White Poplar, Populus alba
Salicaceae or Willow Family

Tall tree with rough gray bark. Leaves are triangular, with very large teeth, and are not opposite each other on the twigs. Flowers are catkins which appear in the spring before the leaves.  Fruits are small capsules that split open to release seeds embedded in a clump of cotton, as in the middle picture below.  Some members of the genus Populus are called cottonwoods because of their cotton-containing fruit.  The cotton blows away on the wind, carrying the seeds, and eventually falls to the ground, as in the picture on the right below.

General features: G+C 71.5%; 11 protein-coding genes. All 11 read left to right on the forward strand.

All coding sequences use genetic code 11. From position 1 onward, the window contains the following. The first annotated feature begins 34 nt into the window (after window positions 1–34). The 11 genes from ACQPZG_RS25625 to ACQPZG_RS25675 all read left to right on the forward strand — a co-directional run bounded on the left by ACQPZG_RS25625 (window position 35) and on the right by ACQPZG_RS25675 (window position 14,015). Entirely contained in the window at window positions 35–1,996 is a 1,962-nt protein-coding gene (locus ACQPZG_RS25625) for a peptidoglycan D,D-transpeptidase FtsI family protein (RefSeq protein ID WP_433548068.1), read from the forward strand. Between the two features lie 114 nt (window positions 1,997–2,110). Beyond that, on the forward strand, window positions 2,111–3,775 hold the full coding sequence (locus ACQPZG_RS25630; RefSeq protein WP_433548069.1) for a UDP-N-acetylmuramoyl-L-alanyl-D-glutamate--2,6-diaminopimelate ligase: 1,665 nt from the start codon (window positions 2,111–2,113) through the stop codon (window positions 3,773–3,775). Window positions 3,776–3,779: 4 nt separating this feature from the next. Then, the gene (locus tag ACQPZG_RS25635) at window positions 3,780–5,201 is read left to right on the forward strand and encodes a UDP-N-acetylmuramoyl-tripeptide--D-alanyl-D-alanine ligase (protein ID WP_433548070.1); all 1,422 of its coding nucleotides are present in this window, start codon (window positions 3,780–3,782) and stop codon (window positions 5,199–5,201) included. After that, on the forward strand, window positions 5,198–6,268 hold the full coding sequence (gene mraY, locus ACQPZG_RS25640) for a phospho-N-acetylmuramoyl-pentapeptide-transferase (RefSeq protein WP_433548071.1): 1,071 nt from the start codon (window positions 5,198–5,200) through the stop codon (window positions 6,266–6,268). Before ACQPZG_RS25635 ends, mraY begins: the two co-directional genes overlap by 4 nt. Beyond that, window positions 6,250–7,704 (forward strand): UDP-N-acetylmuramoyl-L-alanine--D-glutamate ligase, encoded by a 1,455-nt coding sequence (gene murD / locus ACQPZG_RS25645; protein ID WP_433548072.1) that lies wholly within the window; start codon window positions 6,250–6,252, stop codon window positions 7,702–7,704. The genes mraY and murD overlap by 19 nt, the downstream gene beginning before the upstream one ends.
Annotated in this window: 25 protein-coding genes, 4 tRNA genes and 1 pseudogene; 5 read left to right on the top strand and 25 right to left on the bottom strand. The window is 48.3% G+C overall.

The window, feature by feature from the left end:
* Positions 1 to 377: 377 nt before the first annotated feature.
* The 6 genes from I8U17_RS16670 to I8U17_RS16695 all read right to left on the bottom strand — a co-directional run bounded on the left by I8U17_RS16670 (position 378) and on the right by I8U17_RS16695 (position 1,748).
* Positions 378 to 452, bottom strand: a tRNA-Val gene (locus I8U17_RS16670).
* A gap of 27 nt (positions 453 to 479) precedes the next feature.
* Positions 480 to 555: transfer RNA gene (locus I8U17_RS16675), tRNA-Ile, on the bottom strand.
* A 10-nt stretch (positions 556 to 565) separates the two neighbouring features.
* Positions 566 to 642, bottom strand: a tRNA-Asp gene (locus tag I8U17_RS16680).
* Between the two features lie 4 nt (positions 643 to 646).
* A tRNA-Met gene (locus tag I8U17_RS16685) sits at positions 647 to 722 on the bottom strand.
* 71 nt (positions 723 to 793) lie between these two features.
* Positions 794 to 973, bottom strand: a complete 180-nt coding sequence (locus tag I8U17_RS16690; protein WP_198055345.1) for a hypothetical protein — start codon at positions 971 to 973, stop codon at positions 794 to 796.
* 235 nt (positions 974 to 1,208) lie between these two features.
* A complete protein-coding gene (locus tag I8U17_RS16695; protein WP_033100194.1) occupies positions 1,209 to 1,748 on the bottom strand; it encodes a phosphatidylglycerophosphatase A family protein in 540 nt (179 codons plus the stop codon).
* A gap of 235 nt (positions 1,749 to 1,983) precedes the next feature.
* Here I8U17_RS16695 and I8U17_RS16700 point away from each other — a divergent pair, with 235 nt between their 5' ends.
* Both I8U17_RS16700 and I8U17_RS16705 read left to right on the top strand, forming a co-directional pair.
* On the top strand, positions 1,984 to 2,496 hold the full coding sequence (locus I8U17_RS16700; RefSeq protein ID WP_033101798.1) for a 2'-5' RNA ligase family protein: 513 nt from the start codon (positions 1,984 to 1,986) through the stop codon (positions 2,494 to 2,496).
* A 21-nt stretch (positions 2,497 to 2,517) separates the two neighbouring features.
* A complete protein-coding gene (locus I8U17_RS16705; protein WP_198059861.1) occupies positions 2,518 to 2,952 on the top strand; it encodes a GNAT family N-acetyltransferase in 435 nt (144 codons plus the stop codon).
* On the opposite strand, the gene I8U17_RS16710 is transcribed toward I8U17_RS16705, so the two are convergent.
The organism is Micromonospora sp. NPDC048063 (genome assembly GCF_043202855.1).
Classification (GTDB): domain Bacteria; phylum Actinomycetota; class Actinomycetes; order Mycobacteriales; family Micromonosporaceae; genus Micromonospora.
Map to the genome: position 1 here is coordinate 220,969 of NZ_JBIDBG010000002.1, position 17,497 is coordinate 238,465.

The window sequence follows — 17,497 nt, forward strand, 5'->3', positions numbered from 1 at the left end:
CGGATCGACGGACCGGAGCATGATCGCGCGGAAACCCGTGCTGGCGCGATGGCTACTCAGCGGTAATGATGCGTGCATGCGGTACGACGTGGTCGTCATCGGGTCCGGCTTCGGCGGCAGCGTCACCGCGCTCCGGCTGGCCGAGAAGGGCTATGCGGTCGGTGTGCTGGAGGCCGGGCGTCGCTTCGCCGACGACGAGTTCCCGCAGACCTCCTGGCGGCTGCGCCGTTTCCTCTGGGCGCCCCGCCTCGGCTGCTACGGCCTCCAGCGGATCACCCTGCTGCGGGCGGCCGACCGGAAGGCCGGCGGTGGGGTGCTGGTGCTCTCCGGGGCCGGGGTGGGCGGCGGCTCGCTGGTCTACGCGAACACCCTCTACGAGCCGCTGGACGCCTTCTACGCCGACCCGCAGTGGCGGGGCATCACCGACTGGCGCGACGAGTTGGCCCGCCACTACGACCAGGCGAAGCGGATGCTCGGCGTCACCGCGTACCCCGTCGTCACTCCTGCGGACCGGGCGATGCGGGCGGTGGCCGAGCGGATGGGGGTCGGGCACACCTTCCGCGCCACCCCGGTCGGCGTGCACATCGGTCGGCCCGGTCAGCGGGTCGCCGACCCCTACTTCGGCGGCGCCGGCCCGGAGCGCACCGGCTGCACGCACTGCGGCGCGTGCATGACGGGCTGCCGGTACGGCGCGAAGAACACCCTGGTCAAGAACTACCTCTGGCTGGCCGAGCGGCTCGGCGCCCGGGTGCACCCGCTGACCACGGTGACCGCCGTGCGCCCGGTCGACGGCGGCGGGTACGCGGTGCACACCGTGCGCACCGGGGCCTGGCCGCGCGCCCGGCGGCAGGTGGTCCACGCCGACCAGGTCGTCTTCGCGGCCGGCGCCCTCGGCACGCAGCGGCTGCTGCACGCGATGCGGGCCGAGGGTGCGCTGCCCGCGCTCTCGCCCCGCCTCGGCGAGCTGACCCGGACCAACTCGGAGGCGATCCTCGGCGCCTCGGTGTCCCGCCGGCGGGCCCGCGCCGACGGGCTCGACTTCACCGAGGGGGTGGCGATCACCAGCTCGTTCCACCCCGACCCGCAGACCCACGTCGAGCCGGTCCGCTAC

An alien tree, often planted, and persisting in the Park from earlier cultivation. It spreads easily by sending up suckers from the roots. A large beautiful specimen grows near the picnic table north of the Outdoor Classroom; the suckers it sends up are mostly chopped down in mowing the meadow there.

The triangular toothed leaves are distinctive and the best way to identify it. In the spring, the flowers are are a good clue.  Later in the spring, the cotton is also a good clue.

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